Enrique Tarrio, former leader of the Proud Boys hate group, marches into Freedom Plaza in Washington, D.C., in December 2020. File Photo by Gamal Diab/EPA-EFE
Enrique Tarrio, the former leader of the extremist Proud Boys group, has been denied a request to be released from jail while he awaits trial for charges stemming from the insurrection at the U.S. Capitol on Jan. 6, 2021.
U.S. District Judge Timothy Kelly wrote in an opinion denying his release that the court “finds the evidence against Tarrio very strong” and that measures such as home detention or a surety bond “do not adequately mitigate the threat of dangerousness Tarrio poses.”
Tarrio was arrested on Jan. 4, 2021, on a warrant charging him in Superior Court of the District of Columbia with the destruction of property for burning a Black Lives Matter banner along with possession of two large-capacity ammunition magazines in December 2020.
He was released on Jan. 5, 2021 and was not in Washington D.C. when supporters of former President Donald Trump stormed the Capitol building to stop the certification of electoral college votes.
However, Tarrio was added to an indictment in March 2022 charging five other alleged members of the hate group and is among the most high-profile of the hundreds who have been arrested for the insurrection.
Tarrio, who has a lengthy criminal history, was indicted on one count of each conspiracy to obstruct an official proceeding and obstruction of an official proceeding, along with two counts each of assaulting, resisting, or impeding certain officers and destruction of government property.
Florida Magistrate Judge Lauren Louis previously denied a request from Tarrio for release ahead of his trial but he then requested a bond review from Kelly.
“Even though he was not physically present near the Capitol that day, Tarrio’s alleged leadership and organizational role in the conspiracy — as well as his alleged experience using encrypted communications channels to conceal his activity from law enforcement — suggests that he has skillset, resources, and networks to plan similar challenges to the lawful functioning of the United States government in the future,” Kelly wrote in his order denying Tarrio’s request.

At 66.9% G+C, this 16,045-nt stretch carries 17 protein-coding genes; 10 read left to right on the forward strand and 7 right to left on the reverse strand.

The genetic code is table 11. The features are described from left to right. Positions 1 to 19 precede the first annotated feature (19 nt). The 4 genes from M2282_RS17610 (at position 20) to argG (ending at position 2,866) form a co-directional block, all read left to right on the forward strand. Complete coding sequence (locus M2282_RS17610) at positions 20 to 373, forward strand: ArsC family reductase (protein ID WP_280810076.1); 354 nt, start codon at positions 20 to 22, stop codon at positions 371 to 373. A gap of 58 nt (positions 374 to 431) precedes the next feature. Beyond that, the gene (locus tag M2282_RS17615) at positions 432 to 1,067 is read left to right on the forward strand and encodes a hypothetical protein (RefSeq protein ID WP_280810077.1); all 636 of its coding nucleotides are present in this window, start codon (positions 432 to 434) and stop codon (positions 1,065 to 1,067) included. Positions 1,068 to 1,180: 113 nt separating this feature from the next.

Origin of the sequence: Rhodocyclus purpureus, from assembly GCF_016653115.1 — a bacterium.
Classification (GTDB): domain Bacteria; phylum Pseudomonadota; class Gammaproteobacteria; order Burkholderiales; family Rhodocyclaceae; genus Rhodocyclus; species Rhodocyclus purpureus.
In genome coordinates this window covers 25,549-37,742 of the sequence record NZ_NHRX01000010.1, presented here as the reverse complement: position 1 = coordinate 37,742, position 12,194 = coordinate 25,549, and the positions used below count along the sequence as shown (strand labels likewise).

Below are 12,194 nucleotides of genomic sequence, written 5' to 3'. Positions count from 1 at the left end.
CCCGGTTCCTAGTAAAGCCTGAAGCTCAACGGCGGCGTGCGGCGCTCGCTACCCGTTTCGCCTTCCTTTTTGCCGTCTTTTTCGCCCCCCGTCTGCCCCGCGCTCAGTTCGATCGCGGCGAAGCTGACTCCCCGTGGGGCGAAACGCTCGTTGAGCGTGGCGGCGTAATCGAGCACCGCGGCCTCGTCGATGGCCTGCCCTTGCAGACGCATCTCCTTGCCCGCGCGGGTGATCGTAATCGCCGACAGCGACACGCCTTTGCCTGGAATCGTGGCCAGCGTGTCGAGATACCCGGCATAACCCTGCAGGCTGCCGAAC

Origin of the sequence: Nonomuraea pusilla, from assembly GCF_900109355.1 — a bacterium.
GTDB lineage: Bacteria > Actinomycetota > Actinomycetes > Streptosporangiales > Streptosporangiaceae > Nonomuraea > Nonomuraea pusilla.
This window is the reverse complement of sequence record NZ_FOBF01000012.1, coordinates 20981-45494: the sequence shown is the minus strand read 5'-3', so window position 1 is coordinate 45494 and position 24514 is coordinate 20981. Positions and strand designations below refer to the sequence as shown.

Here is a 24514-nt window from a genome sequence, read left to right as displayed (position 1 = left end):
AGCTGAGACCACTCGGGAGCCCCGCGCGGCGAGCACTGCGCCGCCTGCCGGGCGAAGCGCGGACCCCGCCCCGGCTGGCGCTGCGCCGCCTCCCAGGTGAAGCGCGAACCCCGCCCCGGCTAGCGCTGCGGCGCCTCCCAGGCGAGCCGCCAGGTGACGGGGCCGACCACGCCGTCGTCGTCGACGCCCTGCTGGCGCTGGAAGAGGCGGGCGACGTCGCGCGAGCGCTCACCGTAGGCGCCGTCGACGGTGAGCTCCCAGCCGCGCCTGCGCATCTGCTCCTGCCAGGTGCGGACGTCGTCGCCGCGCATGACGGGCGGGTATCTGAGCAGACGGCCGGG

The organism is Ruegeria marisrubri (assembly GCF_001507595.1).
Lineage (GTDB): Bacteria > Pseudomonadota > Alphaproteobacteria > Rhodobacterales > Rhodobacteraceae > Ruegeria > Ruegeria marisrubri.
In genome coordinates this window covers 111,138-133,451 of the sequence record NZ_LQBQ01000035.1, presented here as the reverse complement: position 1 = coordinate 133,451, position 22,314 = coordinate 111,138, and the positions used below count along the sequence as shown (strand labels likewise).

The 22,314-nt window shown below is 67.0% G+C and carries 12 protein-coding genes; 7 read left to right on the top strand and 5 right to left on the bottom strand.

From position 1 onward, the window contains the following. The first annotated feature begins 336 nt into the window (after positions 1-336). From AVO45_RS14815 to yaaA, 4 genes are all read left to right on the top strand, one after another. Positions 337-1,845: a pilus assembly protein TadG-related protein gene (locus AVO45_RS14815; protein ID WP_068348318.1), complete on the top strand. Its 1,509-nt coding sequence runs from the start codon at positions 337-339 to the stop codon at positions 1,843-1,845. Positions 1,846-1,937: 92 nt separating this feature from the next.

Encrypted and public messages from Tarrio presented by prosecutors allegedly show Tarrio’s involvement before and during the insurrection — describing himself and codefendant Dominic Pezzola as “lords of war,” encouraging “revolution” and telling members not to leave the Capitol.”
Tarrio argues that, essentially, the government does not have a smoking gun, perhaps in the form of direct evidence of an order from Tarrio to other Proud Boys to storm the Capitol,” Kelly wrote in the opinion.
“True, but again, that is hardly necessary for the evidence to be very strong in the aggregate for detention purposes.”
Kelly noted that Tarrio also claims that he is no longer associated with the Proud Boys and that he expressed disapproval of the insurrection to law enforcement afterward.
“The court can hardly give much weight to these post-hoc, self-serving representations,” Kelly wrote. “Especially given the above evidence that (especially in private) he approved of and took credit for the events of the day.”
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